La Nina Round Two

Get the scoop on where and who much it could snow this winter. - SkiNet.com

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    La Nina is Back

    La Niña is Back OK, sports fans, La Niña is back. This is good news for some mountains and bad news for others. And it’s actually really bad news for meteorologists, who now must answer the barrage of requests for a six-month snow forecast. Just remember that a seasonal forecast is less important than following each individual storm during the winter. That said, here’s the scoop on La Niña. Water temperatures in the central Pacific Ocean are much colder than average, which is the definition of La Niña. Those temperatures can affect weather patterns across the globe, and that’s why La Niña is important. For North America, La Niña has some predictable consequences for snow during the winter: it snows a lot.
    Joel Gratz
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    This_season_vs__last_season

    This season vs. last season Last season, La Niña was moderate to strong, which translated into forecasts of much above average snowfall for the northern part of the U.S. and into Canada. For the most part, this forecast came true with nearly 150 percent of average snow falling in the Pacific Northwest and record seasons extending into Utah and northern Colorado. However, this season’s La Niña is only about 60 percent as strong as last season. The tough part about this fact is that the forecast for snow isn’t as simple as lowering last season’s predictions by 1/3rd. When La Niña is strong, its affects on snowfall are rather predictable. When La Niña is weaker (or non-existent), it’s affects on our wintertime weather patterns are less certain, so the outlook for this season is much less confident. But let’s give it a go anyway…
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    BC_and_Alaska

    BC and Alaska  British Columbia and Alaska often do well in La Niña years, with 10-25 percent above average snowfall. Even with a weaker La Niña this season, it still looks like these areas will experience plenty of powder.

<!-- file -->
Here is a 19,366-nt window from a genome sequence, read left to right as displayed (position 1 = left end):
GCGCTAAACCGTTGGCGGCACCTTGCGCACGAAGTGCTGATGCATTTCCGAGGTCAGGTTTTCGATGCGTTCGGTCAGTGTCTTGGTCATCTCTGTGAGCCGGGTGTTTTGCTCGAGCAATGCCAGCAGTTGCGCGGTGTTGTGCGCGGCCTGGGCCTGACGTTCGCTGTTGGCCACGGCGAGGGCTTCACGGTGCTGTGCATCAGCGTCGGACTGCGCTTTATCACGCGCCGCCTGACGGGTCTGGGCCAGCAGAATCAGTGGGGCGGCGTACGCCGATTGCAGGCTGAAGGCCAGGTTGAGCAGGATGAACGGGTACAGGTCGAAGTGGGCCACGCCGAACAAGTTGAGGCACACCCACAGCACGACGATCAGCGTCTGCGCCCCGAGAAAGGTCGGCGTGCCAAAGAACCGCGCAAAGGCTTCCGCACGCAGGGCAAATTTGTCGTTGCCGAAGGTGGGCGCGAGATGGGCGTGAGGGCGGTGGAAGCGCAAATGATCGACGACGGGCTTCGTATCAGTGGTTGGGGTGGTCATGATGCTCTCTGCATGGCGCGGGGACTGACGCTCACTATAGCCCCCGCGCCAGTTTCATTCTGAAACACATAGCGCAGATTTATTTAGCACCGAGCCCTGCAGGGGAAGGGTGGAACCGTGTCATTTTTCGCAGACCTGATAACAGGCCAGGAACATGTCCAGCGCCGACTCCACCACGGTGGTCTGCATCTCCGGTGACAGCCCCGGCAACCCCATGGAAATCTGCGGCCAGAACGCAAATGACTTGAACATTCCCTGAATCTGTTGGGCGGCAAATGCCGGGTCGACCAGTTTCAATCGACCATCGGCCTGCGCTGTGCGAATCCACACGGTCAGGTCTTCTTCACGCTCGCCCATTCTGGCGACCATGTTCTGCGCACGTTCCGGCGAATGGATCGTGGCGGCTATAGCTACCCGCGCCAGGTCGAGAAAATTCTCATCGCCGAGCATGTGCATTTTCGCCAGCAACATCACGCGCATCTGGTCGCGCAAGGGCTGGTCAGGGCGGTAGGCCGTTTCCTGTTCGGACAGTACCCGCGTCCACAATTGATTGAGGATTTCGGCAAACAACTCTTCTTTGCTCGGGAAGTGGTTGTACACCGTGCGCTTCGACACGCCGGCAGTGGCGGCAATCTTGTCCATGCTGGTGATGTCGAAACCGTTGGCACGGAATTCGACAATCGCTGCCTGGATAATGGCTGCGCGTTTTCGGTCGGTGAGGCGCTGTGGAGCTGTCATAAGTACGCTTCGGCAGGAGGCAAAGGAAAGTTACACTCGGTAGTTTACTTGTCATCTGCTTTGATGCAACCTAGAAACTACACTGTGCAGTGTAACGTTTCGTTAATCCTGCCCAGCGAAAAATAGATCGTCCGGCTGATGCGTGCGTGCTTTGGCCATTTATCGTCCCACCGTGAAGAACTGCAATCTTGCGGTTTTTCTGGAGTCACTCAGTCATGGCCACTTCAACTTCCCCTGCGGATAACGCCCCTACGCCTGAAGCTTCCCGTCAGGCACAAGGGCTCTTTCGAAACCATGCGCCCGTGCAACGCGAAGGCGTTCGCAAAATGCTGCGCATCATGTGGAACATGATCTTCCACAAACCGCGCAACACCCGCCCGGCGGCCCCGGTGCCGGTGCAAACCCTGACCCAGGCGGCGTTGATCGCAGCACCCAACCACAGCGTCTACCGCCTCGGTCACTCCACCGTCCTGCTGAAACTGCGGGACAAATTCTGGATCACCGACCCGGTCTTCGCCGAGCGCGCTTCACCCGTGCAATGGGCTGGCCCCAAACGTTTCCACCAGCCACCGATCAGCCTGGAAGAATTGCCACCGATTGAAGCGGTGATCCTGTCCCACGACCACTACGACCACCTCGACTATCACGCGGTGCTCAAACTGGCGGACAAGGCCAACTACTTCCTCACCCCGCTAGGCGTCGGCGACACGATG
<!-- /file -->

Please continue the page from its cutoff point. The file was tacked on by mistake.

Alyeska Ski Resort
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    Pacific Northwest

    Pacific Northwest  The Pacific Northwest (Washington and Oregon) also does very well in La Niña years, and that trend should continue for the winter of 2011-2012. This region is one of the more predictable when it comes to La Niña, so my confidence is high that it’ll be another great snow season.
    Alyeska Ski Resort
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    Tahoe

    Pacific Northwest  The Pacific Northwest (Washington and Oregon) also does very well in La Niña years, and that trend should continue for the winter of 2011-2012. This region is one of the more predictable when it comes to La Niña, so my confidence is high that it’ll be another great snow season.
    Alpine Meadows
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    Northern Rockies

    Northern Rockies  The northern Rockies (Idaho, Montana, Wyoming) do very well in La Niña seasons. It happened last season, and it should happen again this year. Expect above average snowfall, perhaps between 110-130 percent of normal.
    Bridger Bowl
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    Utah_and_Colorado

    Utah and Colorado Utah and Colorado are much like Tahoe—on the fence. Northern Utah (where most of the resorts are, in the Wasatch) and northern Colorado (roughly north of Aspen) normally do well in La Niña years. Last season snowfall topped 150 percent of average, but I’m not overly confident about a repeat this year. The smart money would wager for an above-average season for these areas, but likely not as spectacular as last season.
    Jack Affleck, Vail Resorts
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    Southern_Areas

    Southern Areas Southern areas, like lower lattiude California, Arizona, southern Colorado, and New Mexico often are not favored for big snow seasons during La Niña. However, last season proved that La Niña is not perfectly predictable as Mammoth and Wolf Creek had above average seasons. We’ll see what happens this year, but the general forecast is for less snow the further south you go in the U.S.
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    New_England

    Southern Areas Southern areas, like lower lattiude California, Arizona, southern Colorado, and New Mexico often are not favored for big snow seasons during La Niña. However, last season proved that La Niña is not perfectly predictable as Mammoth and Wolf Creek had above average seasons. We’ll see what happens this year, but the general forecast is for less snow the further south you go in the U.S.
    Jay Peak Resort
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